Arrival of the ‘Newton Pippin’ Grenades

We spent the remainder of Christmas Week quietly and about New Year’s Day 1917 an issue of a new Rifle Grenade arrived in the trenches. The grenade which had been given the name “Newton Pippin” after the apple was very vicious and had a range of 400 yards and because there was a danger when being fired from a rifle of a premature detonation it was considered safer to attach a cord to the rifle trigger and pull it from behind a sandbag barricade.

Henry NewtonHenry Newton (1880-1959) designer of the “Newton Pippin” rifle grenade and a Captain in the 5th Battalion Sherwood Foresters.

They were new to this part of the front and therefore treated with suspicion and care. The Commanding Officer gave me instructions to operate the grenade against the German dugouts and emplacements behind the German front line so for 3 or 4 days we prepared a number of emplacements in the front line or just behind. It was a reasonable understanding on the part of the inhabitants of the front line trenches that if the Sector was reasonably quiet it should be left that way. They did not welcome any introduction of new weapons because as soon as something new was tried out the Germans retaliated with all sorts of flak, trench mortars, minewerfers, shrapnel and high explosive shells which of course soon made life very unhealthy indeed.

On the 3rd January we sallied forth from the support line about 30 strong carrying our stock of Newton Pippins in cases. We arrived at our prepared emplacements and soon the word went round that we intended to use them against the enemy so extra steps were taken to get some shelter from the resultant retaliation. The first grenade was pushed down the muzzle of the rifle, the range checked by means of lowering or raising the muzzle. I attached the cord to the trigger took the end round the protective barricade and making sure that my men were all well out of the way pulled the cord.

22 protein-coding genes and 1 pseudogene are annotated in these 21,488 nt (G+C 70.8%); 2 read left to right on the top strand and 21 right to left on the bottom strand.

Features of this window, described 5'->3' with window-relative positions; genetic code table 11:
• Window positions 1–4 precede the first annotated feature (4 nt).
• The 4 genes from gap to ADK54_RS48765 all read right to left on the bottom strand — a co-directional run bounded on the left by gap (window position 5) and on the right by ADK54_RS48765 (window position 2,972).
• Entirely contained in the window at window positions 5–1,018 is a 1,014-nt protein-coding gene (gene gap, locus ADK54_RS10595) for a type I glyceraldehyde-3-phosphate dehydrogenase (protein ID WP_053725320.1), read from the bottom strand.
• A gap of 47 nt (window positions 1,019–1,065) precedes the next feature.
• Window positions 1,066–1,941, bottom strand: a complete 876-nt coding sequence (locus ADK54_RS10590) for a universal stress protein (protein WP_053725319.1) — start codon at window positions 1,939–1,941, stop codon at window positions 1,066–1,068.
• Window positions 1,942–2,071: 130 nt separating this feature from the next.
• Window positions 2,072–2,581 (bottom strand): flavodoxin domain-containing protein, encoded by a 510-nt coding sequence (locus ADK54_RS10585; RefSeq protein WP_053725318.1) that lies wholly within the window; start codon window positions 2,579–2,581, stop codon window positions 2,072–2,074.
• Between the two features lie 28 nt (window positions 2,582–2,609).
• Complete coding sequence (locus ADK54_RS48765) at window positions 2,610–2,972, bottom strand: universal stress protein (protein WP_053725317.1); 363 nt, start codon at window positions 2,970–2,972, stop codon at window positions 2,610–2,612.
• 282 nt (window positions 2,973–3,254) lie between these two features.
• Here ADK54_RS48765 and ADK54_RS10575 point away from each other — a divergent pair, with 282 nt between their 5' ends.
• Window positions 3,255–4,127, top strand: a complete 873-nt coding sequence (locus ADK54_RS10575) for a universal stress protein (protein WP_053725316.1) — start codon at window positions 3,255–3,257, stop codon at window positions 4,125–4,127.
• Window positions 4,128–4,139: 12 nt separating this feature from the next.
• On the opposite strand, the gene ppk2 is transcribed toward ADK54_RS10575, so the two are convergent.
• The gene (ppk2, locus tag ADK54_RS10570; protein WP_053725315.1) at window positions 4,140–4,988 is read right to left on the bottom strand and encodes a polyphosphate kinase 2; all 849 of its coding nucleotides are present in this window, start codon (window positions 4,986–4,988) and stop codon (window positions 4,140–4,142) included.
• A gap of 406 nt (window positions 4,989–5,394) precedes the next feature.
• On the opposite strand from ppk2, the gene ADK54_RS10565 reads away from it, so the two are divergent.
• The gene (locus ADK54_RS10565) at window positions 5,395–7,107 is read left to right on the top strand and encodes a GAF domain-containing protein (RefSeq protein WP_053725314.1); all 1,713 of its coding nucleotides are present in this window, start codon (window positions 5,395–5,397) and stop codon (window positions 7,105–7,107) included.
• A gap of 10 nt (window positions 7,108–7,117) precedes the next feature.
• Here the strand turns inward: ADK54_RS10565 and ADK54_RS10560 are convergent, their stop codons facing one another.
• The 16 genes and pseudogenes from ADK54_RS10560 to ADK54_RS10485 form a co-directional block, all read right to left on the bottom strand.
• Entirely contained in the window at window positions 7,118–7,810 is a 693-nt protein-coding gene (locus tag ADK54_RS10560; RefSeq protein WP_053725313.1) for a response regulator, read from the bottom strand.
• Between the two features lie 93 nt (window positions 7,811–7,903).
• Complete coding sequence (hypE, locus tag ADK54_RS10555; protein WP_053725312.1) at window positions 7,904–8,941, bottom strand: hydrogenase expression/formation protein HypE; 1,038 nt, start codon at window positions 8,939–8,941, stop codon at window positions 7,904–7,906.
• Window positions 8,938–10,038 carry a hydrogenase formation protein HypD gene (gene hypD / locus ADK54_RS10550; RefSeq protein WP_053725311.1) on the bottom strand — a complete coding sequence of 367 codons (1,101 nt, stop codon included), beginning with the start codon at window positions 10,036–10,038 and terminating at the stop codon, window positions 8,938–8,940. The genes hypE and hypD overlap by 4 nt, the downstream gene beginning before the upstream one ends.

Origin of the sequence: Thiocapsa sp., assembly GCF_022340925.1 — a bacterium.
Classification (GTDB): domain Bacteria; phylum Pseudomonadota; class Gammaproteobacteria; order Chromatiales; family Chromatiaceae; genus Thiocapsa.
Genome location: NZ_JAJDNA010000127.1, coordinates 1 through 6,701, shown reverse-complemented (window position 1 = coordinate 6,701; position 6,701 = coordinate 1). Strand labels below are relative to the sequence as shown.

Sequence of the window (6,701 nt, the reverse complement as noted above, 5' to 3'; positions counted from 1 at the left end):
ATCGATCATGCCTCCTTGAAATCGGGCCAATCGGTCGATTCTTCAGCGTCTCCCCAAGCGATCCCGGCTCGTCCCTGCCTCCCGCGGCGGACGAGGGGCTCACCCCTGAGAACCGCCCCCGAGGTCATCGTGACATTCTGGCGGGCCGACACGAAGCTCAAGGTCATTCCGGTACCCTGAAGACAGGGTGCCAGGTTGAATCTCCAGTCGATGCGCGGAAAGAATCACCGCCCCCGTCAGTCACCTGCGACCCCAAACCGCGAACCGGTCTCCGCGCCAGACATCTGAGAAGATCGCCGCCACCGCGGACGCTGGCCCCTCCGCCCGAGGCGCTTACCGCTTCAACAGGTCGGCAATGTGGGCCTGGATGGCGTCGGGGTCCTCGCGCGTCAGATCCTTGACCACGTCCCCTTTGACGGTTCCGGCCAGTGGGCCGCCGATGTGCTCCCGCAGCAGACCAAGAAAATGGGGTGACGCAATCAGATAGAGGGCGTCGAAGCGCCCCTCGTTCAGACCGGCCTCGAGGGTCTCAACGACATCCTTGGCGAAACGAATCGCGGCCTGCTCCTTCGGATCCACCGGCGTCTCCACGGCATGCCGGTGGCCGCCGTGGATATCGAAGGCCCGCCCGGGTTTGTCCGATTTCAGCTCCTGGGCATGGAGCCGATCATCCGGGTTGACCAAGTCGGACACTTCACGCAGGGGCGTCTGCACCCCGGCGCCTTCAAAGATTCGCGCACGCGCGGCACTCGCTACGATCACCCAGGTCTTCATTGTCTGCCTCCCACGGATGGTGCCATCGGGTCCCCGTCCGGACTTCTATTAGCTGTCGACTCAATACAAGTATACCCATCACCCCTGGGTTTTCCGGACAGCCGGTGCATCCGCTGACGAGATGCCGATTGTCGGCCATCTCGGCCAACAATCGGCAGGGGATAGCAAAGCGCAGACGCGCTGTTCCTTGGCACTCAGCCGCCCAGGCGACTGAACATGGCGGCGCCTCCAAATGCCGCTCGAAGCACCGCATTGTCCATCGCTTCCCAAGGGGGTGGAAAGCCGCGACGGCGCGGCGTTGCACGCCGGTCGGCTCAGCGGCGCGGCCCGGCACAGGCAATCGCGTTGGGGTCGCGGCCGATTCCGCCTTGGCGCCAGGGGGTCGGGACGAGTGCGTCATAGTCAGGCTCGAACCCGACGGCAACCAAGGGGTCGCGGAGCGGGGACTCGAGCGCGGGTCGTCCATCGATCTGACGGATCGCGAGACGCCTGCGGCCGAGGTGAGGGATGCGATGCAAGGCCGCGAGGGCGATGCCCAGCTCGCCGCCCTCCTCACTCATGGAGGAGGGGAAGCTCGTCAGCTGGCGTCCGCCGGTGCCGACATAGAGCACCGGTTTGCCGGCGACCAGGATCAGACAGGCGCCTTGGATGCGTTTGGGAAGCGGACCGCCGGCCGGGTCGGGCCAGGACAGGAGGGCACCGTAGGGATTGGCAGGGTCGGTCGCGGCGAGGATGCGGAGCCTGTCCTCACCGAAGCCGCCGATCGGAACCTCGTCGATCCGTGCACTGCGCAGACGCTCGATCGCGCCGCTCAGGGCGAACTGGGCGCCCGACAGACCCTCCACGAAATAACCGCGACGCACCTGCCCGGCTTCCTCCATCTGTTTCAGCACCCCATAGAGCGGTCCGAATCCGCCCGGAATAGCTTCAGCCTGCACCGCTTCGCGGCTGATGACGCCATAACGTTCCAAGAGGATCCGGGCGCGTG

Crack went the cartridge and away soared the grenade. We followed the course and the explosion in the German rear. It was marvellous and very effective. This was just what we wanted. I loaded – again the same result. The Germans who I suppose were considering the new weapon were up to now fairly quiet but I knew from experience that they were considering the range factor. How far and from which direction had the grenade come? I know also that one of the enemy had been detailed to watch and listen for the crack of the cartridge or the twang of a catapult.

I loaded again, pulled the cord and away went the grenade – the subsequent explosion amongst the German dugouts, then about a couple of minutes afterwards I heard the unmistakable thump in the German line of trench mortar. Down it came just behind us, then another thump and another crack, one on our front line. They were feeling for our position but they had not got the range. I fired two more mortars. It was time to pack up and get back to safety of our dugout. It was very unfair of us to create this unhealthy disturbance in the front line but the job had to be done however unpleasant.

Next day we repeated the dose and a few senior officers came to observe the result of this remarkable weapon. The retaliation this time was very severe and of course the plea from our front line was to get out and leave them in peace.

[2305 Pte Frank Longson]

Despite the retaliation of the German artillery no men of the 139th Brigade were killed during these few days.

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